Children of God

John opened his gospel about the life and ministry of Jesus Christ with a somewhat confusing statement about the nature of God’s only Son. John said:

In the beginning was the Word, and the Word was with God, and the Word was God. He was in the beginning with God. All things were made through him, and without him was not any thing made that was made. In him was life, and the life was the light of men. The light shines in the darkness, and the darkness has not overcome it. (John 1:1-5)

John referred to Jesus as the Word. The Greek word that John used, logos (log’-os) refers to something said and in this case signifies “the Divine Expression” (G3056). John connected Jesus’ divine expression with life in an absolute sense, life without end, “that life of bliss and glory in the kingdom of God which awaits the true disciples of Christ after the resurrection” (G2222). John went on to say:

The true light, which gives light to everyone, was coming into the world. He was in the world, and the world was made through him, yet the world did not know him. He came to his own, and his own people did not receive him. But to all who did receive him, who believed in his name, he gave the right to become children of God, who were born, not of blood nor of the will of the flesh nor of the will of man, but of God. (John 1:9-13)

John used the phrase children of God to express the kind of relationship we have with God when we accept Jesus as our Savior. John indicated that we are born into the family of God in the same way that we are born into our biological family, except that we are not born “of blood nor of the will of the flesh nor of the will of man, but of God” (John 1:13). Jesus described this transaction in his conversation with a man named Nicodemus. Jesus said:

“Truly, truly, I say to you, unless one is born of water and the Spirit, he cannot enter the kingdom of God. That which is born of the flesh is flesh, and that which is born of the Spirit is spirit. Do not marvel that I said to you, ‘You must be born again.’ The wind blows where it wishes, and you hear its sound, but you do not know where it comes from or where it goes. So it is with everyone who is born of the Spirit.” (John 3:5-8)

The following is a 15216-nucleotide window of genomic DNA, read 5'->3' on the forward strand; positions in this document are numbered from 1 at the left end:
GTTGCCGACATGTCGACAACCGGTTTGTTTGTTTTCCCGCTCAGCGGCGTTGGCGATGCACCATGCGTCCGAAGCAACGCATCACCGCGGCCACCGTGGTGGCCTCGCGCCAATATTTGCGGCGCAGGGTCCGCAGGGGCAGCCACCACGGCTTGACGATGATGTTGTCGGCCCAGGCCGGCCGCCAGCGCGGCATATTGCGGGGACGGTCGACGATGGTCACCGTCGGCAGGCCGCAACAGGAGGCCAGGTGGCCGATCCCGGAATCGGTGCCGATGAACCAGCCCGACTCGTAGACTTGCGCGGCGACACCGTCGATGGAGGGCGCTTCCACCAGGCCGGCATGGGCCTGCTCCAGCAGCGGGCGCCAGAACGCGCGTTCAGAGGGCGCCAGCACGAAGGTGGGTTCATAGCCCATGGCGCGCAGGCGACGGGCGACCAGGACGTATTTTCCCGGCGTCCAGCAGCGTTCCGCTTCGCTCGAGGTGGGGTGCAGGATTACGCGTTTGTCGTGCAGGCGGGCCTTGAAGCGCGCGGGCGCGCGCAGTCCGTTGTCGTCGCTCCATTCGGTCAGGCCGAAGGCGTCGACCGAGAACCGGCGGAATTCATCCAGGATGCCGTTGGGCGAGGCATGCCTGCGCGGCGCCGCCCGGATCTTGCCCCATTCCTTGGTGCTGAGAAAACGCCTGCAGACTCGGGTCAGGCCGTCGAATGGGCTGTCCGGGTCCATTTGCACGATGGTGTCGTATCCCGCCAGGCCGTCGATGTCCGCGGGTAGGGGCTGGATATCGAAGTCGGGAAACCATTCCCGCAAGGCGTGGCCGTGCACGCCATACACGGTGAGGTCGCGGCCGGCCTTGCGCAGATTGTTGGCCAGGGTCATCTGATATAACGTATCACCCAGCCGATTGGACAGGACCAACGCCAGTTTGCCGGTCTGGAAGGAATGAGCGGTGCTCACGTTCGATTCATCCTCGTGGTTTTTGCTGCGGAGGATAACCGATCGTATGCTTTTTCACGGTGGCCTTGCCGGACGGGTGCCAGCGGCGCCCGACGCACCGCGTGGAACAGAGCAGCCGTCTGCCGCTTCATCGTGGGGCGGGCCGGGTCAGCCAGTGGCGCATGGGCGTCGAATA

Jesus made it clear that our birth into the family of God is a spiritual birth and suggested that it will be like we are starting all over from the beginning. That’s why Jesus referred to it as being born again. The Greek word that is translated again, anothen (an’-o-then) means “from above” with regard to place. We are born from a higher place. “Hence spoken of whatever is heavenly or from heaven, and since God dwells in heaven, it signifies from God, in a divine manner” (G509).

Jesus talked about the believer’s relationship to God in his Sermon on the Mount. Jesus said, “You are the light of the world. A city set on a hill cannot be hidden. Nor do people light a lamp and put it under a basket, but on a stand, and it gives light to all in the house. In the same way, let your light shine before others, so that they may see your good works and give glory to your Father who is in heaven” (Matthew 5:14-16). Jesus’ instruction to let our light shine before others was intended to point out that we are not meant to keep our spiritual birth a secret. Eternal life is something that everyone would want to have if they knew that it was available to them. We know that eternal life is available to everyone because Jesus said, “For God so loved the world that he gave his only Son, that whoever believes in him should not perish but have eternal life. For God did not send his Son into the world to condemn the world, but in order that the world might be saved through him” (John 3:16-17).

Jesus made it clear in his Sermon on the Mount that spiritual life is not easy. In fact, spiritual life goes against our human nature and is only possible with the help of the Holy Spirit. Jesus told his disciples, “You have heard that it was said, ‘You shall love your neighbor and hate your enemy.’ But I say to you, Love your enemies and pray for those who persecute you, so that you may be sons of your Father who is in heaven. For he makes his sun rise on the evil and the good, and sends rain on the just and the unjust” (Matthew 5:43-45). The Greek word that is translated sons, uihothesia (hwee-oth-es-ee’) means “the placing of a son, i.e. adoption…In the New Testament, figuratively meaning adoption, sonship, spoken of the state of those whom God through Christ adopts as His sons and thus makes heirs of His covenanted salvation” (G5206).